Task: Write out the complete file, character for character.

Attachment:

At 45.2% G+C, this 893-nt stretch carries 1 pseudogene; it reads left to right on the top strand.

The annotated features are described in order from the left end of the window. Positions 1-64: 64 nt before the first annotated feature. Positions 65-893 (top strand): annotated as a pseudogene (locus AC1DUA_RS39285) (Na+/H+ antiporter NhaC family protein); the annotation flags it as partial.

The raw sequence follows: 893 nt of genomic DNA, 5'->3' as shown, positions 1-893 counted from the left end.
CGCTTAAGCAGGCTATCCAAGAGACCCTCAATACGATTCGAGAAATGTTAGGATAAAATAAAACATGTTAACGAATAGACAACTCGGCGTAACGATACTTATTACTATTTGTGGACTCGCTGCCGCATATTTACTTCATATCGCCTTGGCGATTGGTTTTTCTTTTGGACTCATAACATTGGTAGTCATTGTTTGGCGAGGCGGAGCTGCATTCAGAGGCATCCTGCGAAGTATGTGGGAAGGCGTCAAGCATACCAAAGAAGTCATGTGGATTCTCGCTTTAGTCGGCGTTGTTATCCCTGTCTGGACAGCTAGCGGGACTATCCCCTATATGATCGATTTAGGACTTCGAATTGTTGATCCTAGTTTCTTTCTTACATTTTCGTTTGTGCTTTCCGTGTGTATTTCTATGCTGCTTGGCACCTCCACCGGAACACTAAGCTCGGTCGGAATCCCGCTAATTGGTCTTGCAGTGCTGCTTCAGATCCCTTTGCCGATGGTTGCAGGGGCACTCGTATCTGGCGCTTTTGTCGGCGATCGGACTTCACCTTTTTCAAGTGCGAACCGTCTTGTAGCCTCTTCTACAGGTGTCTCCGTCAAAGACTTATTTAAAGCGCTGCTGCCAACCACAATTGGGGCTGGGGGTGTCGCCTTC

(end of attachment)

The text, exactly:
At 45.2% G+C, this 893-nt stretch carries 1 pseudogene; it reads left to right on the top strand.

The annotated features are described in order from the left end of the window. Positions 1-64: 64 nt before the first annotated feature. Positions 65-893 (top strand): annotated as a pseudogene (locus AC1DUA_RS39285) (Na+/H+ antiporter NhaC family protein); the annotation flags it as partial.

The raw sequence follows: 893 nt of genomic DNA, 5'->3' as shown, positions 1-893 counted from the left end.
CGCTTAAGCAGGCTATCCAAGAGACCCTCAATACGATTCGAGAAATGTTAGGATAAAATAAAACATGTTAACGAATAGACAACTCGGCGTAACGATACTTATTACTATTTGTGGACTCGCTGCCGCATATTTACTTCATATCGCCTTGGCGATTGGTTTTTCTTTTGGACTCATAACATTGGTAGTCATTGTTTGGCGAGGCGGAGCTGCATTCAGAGGCATCCTGCGAAGTATGTGGGAAGGCGTCAAGCATACCAAAGAAGTCATGTGGATTCTCGCTTTAGTCGGCGTTGTTATCCCTGTCTGGACAGCTAGCGGGACTATCCCCTATATGATCGATTTAGGACTTCGAATTGTTGATCCTAGTTTCTTTCTTACATTTTCGTTTGTGCTTTCCGTGTGTATTTCTATGCTGCTTGGCACCTCCACCGGAACACTAAGCTCGGTCGGAATCCCGCTAATTGGTCTTGCAGTGCTGCTTCAGATCCCTTTGCCGATGGTTGCAGGGGCACTCGTATCTGGCGCTTTTGTCGGCGATCGGACTTCACCTTTTTCAAGTGCGAACCGTCTTGTAGCCTCTTCTACAGGTGTCTCCGTCAAAGACTTATTTAAAGCGCTGCTGCCAACCACAATTGGGGCTGGGGGTGTCGCCTTC